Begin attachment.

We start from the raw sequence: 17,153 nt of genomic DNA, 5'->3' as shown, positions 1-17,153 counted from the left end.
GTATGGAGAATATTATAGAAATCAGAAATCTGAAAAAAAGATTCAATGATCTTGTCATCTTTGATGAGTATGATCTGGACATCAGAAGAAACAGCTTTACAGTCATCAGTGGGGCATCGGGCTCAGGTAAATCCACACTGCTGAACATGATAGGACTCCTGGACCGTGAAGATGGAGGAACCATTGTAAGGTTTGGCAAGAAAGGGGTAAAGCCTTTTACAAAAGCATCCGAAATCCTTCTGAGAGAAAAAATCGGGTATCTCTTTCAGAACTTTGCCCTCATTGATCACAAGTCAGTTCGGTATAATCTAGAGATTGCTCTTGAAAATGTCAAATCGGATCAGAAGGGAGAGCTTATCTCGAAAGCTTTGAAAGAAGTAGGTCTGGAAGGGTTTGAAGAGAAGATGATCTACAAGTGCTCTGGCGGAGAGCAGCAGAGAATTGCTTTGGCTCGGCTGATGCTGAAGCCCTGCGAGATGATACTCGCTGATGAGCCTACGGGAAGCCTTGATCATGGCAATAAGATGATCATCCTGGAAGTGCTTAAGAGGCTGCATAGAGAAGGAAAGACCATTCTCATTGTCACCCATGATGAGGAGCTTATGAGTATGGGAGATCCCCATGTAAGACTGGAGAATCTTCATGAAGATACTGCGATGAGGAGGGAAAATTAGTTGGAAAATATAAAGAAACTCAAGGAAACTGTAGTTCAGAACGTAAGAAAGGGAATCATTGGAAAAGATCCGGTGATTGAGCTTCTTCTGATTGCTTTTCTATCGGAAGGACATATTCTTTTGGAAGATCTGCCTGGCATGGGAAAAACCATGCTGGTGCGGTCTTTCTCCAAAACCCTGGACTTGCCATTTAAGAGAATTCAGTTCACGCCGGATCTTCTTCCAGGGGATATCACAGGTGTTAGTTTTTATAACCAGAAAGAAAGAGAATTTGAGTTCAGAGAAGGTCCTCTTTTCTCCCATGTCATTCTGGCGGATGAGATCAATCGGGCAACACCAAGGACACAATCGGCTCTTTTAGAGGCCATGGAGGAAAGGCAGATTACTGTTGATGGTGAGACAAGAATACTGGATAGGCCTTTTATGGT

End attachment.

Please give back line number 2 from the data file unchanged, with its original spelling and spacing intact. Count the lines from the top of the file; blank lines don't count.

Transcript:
GTATGGAGAATATTATAGAAATCAGAAATCTGAAAAAAAGATTCAATGATCTTGTCATCTTTGATGAGTATGATCTGGACATCAGAAGAAACAGCTTTACAGTCATCAGTGGGGCATCGGGCTCAGGTAAATCCACACTGCTGAACATGATAGGACTCCTGGACCGTGAAGATGGAGGAACCATTGTAAGGTTTGGCAAGAAAGGGGTAAAGCCTTTTACAAAAGCATCCGAAATCCTTCTGAGAGAAAAAATCGGGTATCTCTTTCAGAACTTTGCCCTCATTGATCACAAGTCAGTTCGGTATAATCTAGAGATTGCTCTTGAAAATGTCAAATCGGATCAGAAGGGAGAGCTTATCTCGAAAGCTTTGAAAGAAGTAGGTCTGGAAGGGTTTGAAGAGAAGATGATCTACAAGTGCTCTGGCGGAGAGCAGCAGAGAATTGCTTTGGCTCGGCTGATGCTGAAGCCCTGCGAGATGATACTCGCTGATGAGCCTACGGGAAGCCTTGATCATGGCAATAAGATGATCATCCTGGAAGTGCTTAAGAGGCTGCATAGAGAAGGAAAGACCATTCTCATTGTCACCCATGATGAGGAGCTTATGAGTATGGGAGATCCCCATGTAAGACTGGAGAATCTTCATGAAGATACTGCGATGAGGAGGGAAAATTAGTTGGAAAATATAAAGAAACTCAAGGAAACTGTAGTTCAGAACGTAAGAAAGGGAATCATTGGAAAAGATCCGGTGATTGAGCTTCTTCTGATTGCTTTTCTATCGGAAGGACATATTCTTTTGGAAGATCTGCCTGGCATGGGAAAAACCATGCTGGTGCGGTCTTTCTCCAAAACCCTGGACTTGCCATTTAAGAGAATTCAGTTCACGCCGGATCTTCTTCCAGGGGATATCACAGGTGTTAGTTTTTATAACCAGAAAGAAAGAGAATTTGAGTTCAGAGAAGGTCCTCTTTTCTCCCATGTCATTCTGGCGGATGAGATCAATCGGGCAACACCAAGGACACAATCGGCTCTTTTAGAGGCCATGGAGGAAAGGCAGATTACTGTTGATGGTGAGACAAGAATACTGGATAGGCCTTTTATGGT